2)     HOMES ARE AFFORDABLE:  Although 2013 saw home prices post the largest gains since 2006, they’re still considered affordable in most states.

 

3)      BENEFITS OF HOME OWNERSHIP:  Owning your own home comes with quite a few benefits, including mortgage interest tax deductions, the possibility of building wealth over time and the ability to have control over your own space.

 

THREE REASONS TO SELL:

1)      Your home may be more valuable:  National home values are expected to increase 5% year over year from June 2013 to June 2014, increasing to levels last seen in August 2004.

 

2)      Increased competition among buyers may mean that your home will sell for closer to its asking price:  Inventory is considered low in many areas and represents a 5.1 month supply at the current sales pace.

 

3)      Your family or life situation has changed:  Growing families may need more space than couples or families with grown children.  If your home no longer suits your needs, it may be time to sell it and buy one that does.

 

Quitclaim Deeds

What is a quitclaim deed?  It is the simplest way that one person (the grantor) can transfer property, such as a house, to another person (the grantee).  It is used mainly among family members to remove or change someone’s name from the property title.  While the concept is simple and straightforward – relinquishing all ownership claims to a particular property –  it’s also important to note what a quitclaim CAN’T do.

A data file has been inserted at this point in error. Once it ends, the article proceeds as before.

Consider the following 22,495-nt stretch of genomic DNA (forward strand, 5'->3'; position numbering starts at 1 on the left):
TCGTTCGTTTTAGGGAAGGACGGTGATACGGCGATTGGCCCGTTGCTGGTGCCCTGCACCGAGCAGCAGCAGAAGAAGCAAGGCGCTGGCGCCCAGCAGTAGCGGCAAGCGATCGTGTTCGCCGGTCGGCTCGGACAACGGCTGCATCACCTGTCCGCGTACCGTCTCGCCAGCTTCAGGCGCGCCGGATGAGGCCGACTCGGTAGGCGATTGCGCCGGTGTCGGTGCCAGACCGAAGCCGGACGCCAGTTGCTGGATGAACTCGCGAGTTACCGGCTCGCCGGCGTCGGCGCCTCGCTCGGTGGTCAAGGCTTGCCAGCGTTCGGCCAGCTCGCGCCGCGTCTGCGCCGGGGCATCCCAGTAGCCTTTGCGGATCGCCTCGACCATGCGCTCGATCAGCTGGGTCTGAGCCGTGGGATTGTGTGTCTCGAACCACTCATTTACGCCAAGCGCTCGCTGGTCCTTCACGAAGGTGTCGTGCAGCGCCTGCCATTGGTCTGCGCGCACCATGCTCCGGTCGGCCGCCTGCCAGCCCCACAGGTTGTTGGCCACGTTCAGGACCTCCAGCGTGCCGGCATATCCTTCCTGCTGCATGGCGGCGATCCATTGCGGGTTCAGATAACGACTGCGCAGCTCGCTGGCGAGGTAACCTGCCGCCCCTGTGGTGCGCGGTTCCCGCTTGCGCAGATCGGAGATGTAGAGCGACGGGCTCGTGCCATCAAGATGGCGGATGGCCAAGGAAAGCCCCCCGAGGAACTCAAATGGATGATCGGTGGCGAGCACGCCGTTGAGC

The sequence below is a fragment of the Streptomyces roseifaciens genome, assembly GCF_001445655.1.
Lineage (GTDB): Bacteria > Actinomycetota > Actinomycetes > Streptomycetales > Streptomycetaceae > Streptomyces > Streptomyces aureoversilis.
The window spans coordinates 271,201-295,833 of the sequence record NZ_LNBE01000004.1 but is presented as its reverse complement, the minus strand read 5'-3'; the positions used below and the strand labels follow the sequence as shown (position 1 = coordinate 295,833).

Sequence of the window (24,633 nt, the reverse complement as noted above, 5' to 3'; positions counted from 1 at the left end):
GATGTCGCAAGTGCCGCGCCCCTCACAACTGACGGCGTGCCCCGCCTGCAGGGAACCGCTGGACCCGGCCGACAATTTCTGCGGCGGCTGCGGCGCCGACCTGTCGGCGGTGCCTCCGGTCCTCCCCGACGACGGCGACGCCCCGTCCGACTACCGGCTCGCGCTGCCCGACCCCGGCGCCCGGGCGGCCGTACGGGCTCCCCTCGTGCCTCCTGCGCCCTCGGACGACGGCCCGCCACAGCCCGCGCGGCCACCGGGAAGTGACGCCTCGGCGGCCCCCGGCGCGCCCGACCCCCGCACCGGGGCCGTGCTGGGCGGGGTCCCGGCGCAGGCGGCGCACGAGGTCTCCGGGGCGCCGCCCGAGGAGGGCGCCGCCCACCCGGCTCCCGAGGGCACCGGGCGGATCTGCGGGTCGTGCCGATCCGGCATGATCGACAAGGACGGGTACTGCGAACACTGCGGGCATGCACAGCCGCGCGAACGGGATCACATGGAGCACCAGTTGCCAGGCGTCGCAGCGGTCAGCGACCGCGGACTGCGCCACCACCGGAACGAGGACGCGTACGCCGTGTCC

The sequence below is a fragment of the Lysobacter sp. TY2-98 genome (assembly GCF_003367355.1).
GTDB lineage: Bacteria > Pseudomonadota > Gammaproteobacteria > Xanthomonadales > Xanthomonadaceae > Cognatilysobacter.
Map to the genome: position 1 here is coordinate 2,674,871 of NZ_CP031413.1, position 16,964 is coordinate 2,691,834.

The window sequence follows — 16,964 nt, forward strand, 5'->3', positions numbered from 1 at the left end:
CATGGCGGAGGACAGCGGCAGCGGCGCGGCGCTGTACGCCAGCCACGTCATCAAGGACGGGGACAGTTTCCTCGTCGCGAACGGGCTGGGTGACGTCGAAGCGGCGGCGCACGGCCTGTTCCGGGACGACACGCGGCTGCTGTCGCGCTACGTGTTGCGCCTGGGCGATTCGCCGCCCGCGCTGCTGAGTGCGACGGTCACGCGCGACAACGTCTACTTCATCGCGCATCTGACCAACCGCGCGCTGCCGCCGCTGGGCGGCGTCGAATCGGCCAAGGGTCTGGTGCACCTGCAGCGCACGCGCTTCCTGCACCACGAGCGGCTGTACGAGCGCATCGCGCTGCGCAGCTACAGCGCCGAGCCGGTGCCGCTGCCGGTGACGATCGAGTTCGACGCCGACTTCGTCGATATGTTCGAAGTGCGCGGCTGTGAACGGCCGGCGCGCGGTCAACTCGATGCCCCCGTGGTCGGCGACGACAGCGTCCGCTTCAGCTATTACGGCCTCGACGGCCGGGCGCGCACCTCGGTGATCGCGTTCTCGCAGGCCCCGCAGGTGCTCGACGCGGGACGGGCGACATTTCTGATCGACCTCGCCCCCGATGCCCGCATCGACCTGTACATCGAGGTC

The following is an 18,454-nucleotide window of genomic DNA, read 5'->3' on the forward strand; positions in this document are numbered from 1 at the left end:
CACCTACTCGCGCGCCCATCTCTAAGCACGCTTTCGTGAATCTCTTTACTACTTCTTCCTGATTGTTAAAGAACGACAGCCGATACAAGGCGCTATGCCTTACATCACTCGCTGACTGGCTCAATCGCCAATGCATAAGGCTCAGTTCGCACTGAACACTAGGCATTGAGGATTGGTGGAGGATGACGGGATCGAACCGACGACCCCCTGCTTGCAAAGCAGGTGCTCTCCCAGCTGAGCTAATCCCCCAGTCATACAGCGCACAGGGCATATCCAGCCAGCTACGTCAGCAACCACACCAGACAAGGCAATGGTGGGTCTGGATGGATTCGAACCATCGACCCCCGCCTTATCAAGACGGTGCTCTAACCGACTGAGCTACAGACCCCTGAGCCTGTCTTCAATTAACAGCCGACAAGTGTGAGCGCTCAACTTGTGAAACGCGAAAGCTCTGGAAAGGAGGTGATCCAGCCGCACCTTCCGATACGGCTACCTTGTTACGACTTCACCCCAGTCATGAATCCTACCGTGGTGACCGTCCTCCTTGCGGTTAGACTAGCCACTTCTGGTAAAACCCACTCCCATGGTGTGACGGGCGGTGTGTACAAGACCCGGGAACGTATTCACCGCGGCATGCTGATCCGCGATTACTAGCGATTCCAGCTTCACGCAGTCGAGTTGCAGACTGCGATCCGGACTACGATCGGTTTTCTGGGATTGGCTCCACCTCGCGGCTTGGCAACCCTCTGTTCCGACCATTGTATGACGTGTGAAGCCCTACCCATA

In renouncing the claim, the grantor makes no guarantee or promise that the property is free of debt.  Another important distinction is that the grantor makes no promise that no one else claims to own the property.

The quitclaim deed says, in effect, that the grantor is signing over whatever ownership he or she has on the property, but it doesn’t guarantee that the grantor has any ownership interest at all.

Providing all parties are in agreement, a quitclaim is a convenient way to establish title without time and expense of litigation.  A simple form is filled out, taken to a notary, signed and stamped, making it legally binding.  The document is then photocopied, distributed to all parties, and then filed at the registry of deeds.

Some title companies are reluctant to insure the title when a quitclaim deed was used to transfer the title.  They might recommend use of a warranty deed.  A warranty deed conveys full title to the property and warrants that title against defects (sometimes called a “cloud”) such as tax liens, unpaid debts, and legal judgments.  For this reason, warranty deeds are often used between buyers and sellers of property.

It’s Spring Let’s Decorate with Wicker

Its Spring let’s decorate with wicker!

For many years wicker furniture was mostly used for outside design. Today many homeowners are taking advantage of the natural beauty of wicker and incorporating it into their home décor inside.